11/28/2022, 17.08
CHINA
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Anti-lockdown protesters call on Xi and the Communist Party to quit

by John Ai

Protests against the zero-COVID policy have spread across the country, including university campuses, becoming the most impressive since 1989. Despite the impact on the economy and household income, Chinese authorities have ignored people’s demands. Riot police go into action. Many protests are inspired by a one-man protest before the 20th party congress in Beijing.

Rome (AsiaNews) – Massive protests against the government’s strict anti-COVID-19 policy are breaking out across China.

Shanghai today saw a second day of demonstrations. People gathered again demanding the police release those arrested overnight. The police responded with new arrests.

Online videos show uniformed and plainclothes officers grabbing protesters, including women, and throwing them into vans that carry people away screaming and weeping.

The wave of anger follows recent demonstrations in Ürümqi, capital of the Xinjiang Autonomous Region, where protesters demanded an end to health restrictions.

City residents blame the authorities for the death on Friday of 10 people after a fire broke out in their building; as a result of draconian anti-Covid measures, they were unable to escape in time.

Protests are rare in Xinjiang, where independent observers and UN experts say the authorities have set up concentration camps for Uyghurs and members of other Turkic-speaking minorities in the name of fighting terrorism.

So far, the Chinese government has not yet responded to the demonstrations.

After the deadly fire in Urumqi, the arrogant attitude of local leaders sparked the anger of people in other parts of the country.

Xinjiang authorities blamed the people who lost their lives in the fire for poor safety awareness and lack of knowledge, not saying that emergency exits in residential buildings are locked.

Soon after, Sunday evening, hundreds of people in Shanghai held a vigil in the central area of the city to remember the victims of the Urumqi tragedy.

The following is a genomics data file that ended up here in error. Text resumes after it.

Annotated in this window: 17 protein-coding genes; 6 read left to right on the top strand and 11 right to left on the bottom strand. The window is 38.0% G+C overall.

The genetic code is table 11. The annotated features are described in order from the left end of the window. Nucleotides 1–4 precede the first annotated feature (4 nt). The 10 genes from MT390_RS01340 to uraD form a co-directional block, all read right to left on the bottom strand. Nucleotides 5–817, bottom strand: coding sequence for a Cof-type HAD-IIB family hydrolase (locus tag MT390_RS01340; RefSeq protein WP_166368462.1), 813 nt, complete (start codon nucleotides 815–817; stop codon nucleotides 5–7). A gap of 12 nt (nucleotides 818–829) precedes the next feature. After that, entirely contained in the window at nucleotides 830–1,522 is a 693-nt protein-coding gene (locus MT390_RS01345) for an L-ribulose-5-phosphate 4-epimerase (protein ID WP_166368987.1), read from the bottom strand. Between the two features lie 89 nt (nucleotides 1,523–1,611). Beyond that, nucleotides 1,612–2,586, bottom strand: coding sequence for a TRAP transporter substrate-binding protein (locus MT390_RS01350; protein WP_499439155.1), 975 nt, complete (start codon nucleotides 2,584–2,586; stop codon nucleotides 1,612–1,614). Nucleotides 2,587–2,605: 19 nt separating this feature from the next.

People brought flowers and lit candles to commemorate the victims, eventually, turning the event into a protest with calls for an end to lockdowns and demands with political overtones.

People repeatedly chanted slogans such as "Communist Party, step down” and “Xi Jinping, step down." Some shouted, “We do not want testing. We want freedom”, similar to the demands made by a lone protester in Beijing before the 20th Congress of the Communist Party of China last month.

Images of the protests in Shanghai continue to circulate on social media. Not since the Tiananmen Square massacre in 1989 have Chinese openly called for the resignation of the communist leaders.

For their part, the authorities have stepped up internet censorship, blocking the accounts of users who share pictures and videos on social media.

Inspired by the protest in Shanghai, people in Chengdu (Sichuan) also took to the streets, chanting "no life in office”, “China does not need an emperor", "freedom of speech", and “freedom of the press".

Protesters who called for "freedom of speech” and “freedom of the press" were rushed by the police, who took into custody some people.

In Wuhan (Hubei), where COVID-19 first appeared, protesters tore down fences and metal barriers set up to enforce the quarantine, before they were attacked by riot police.

In Guangzhou (Guangdong) crowds demanded the release of people arrested in Shanghai. Online videos show protesters being arrested. A massive protest also took place overnight in Beijing.

University students began action on campuses demanding the authorities end the lockdown; this resulted in clashes with university security.

At Tsinghua University, , one of the country’s foremost institutions of higher learning, students chanted “democracy and rule of law” and “freedom of expression”.

According to posts on social media, students from more than 50 universities have joined the protest movement.

Students also launched a "blank paper revolution”, whereby each protester stands still with a piece of paper. Online posts say police and university security are closely monitoring this form of protest.

Massive protests also took place at the Foxconn factory in Zhengzhou (Henan), where the latest iPhone models are made.

Since late October, large numbers of workers have quit their job due to the outbreak of the virus inside the plant. Employees were ordered to stay in dormitories, but a large number broke out and returned to their hometowns on foot to avoid being arrested on public transport.

Struggling with a lack of workers, Foxconn turned to the government for help, which made the situation worse. The authorities mobilised veterans to work on the assembly line.

When the recruits arrived at the factory, they realised that the remuneration was lower than promised. Unsatisfied with the pay and fearing infections, they quit and demanded compensation, which led to massive clashes last week with riot police and plant security.

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